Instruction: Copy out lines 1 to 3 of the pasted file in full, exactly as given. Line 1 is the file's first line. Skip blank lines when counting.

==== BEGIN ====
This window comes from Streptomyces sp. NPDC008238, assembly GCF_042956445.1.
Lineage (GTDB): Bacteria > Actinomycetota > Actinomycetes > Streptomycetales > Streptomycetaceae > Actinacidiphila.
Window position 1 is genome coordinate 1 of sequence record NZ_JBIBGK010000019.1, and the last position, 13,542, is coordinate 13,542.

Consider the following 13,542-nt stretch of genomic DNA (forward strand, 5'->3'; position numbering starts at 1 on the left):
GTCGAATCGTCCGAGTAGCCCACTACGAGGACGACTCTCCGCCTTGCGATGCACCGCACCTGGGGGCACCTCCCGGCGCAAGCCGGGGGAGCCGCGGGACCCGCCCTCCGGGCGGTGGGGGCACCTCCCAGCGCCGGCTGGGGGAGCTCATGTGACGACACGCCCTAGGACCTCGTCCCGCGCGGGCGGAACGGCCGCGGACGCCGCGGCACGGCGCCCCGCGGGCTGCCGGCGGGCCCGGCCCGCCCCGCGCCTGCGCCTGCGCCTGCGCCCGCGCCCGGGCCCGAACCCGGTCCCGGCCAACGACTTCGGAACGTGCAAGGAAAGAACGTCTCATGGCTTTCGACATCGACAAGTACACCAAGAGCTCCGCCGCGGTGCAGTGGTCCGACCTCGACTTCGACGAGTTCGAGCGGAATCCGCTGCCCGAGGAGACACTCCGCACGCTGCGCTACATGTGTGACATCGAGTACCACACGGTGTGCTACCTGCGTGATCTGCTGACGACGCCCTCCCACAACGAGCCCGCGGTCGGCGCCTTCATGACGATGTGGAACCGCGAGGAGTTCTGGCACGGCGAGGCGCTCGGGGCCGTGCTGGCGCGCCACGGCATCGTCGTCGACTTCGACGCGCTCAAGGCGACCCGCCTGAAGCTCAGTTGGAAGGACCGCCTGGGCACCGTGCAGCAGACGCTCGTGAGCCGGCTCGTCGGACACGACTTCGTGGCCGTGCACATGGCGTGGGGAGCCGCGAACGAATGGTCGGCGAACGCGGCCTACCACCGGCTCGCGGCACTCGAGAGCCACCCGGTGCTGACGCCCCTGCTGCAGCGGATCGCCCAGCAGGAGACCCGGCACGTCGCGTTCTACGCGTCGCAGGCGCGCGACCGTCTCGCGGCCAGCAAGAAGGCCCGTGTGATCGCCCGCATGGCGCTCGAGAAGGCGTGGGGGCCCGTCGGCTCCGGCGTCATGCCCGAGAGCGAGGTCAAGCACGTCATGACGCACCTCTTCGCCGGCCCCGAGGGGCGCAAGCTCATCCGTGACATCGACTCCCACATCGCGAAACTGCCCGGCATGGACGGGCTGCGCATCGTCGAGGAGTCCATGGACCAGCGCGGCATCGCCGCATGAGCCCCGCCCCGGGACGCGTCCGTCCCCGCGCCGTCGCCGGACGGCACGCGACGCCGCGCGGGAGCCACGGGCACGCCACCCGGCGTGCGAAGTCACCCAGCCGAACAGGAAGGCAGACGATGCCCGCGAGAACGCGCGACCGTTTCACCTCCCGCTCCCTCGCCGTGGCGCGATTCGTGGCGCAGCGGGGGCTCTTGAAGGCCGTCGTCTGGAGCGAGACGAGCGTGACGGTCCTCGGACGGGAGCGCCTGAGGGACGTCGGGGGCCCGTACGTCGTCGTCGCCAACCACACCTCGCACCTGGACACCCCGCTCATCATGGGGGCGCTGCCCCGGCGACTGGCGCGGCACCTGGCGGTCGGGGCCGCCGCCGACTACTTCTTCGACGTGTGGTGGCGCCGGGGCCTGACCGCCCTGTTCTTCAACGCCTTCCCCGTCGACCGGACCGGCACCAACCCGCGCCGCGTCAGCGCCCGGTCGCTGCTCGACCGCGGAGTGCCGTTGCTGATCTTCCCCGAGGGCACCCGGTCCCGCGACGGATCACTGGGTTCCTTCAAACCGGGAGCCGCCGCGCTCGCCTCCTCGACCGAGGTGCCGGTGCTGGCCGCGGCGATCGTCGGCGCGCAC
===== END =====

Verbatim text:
This window comes from Streptomyces sp. NPDC008238, assembly GCF_042956445.1.
Lineage (GTDB): Bacteria > Actinomycetota > Actinomycetes > Streptomycetales > Streptomycetaceae > Actinacidiphila.
Window position 1 is genome coordinate 1 of sequence record NZ_JBIBGK010000019.1, and the last position, 13,542, is coordinate 13,542.